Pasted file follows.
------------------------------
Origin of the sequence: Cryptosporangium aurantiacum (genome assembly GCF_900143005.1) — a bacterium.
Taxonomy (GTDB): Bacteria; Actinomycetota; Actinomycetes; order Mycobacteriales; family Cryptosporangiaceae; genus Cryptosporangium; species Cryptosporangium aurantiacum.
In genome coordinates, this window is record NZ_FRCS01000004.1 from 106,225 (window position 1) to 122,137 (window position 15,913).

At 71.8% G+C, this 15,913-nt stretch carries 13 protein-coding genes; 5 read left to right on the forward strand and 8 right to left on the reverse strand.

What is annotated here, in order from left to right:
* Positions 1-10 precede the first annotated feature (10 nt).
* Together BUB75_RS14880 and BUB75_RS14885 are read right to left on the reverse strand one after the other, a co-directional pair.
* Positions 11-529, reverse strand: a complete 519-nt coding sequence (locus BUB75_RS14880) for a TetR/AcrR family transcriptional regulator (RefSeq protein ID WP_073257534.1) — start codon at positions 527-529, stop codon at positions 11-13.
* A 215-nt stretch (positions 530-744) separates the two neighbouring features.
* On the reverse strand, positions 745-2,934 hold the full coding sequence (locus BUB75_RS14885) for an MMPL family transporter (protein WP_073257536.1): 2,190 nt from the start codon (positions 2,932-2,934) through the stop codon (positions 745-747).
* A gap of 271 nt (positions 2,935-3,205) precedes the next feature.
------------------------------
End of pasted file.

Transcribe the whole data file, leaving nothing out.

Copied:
Origin of the sequence: Cryptosporangium aurantiacum (genome assembly GCF_900143005.1) — a bacterium.
Taxonomy (GTDB): Bacteria; Actinomycetota; Actinomycetes; order Mycobacteriales; family Cryptosporangiaceae; genus Cryptosporangium; species Cryptosporangium aurantiacum.
In genome coordinates, this window is record NZ_FRCS01000004.1 from 106,225 (window position 1) to 122,137 (window position 15,913).

At 71.8% G+C, this 15,913-nt stretch carries 13 protein-coding genes; 5 read left to right on the forward strand and 8 right to left on the reverse strand.

What is annotated here, in order from left to right:
* Positions 1-10 precede the first annotated feature (10 nt).
* Together BUB75_RS14880 and BUB75_RS14885 are read right to left on the reverse strand one after the other, a co-directional pair.
* Positions 11-529, reverse strand: a complete 519-nt coding sequence (locus BUB75_RS14880) for a TetR/AcrR family transcriptional regulator (RefSeq protein ID WP_073257534.1) — start codon at positions 527-529, stop codon at positions 11-13.
* A 215-nt stretch (positions 530-744) separates the two neighbouring features.
* On the reverse strand, positions 745-2,934 hold the full coding sequence (locus BUB75_RS14885) for an MMPL family transporter (protein WP_073257536.1): 2,190 nt from the start codon (positions 2,932-2,934) through the stop codon (positions 745-747).
* A gap of 271 nt (positions 2,935-3,205) precedes the next feature.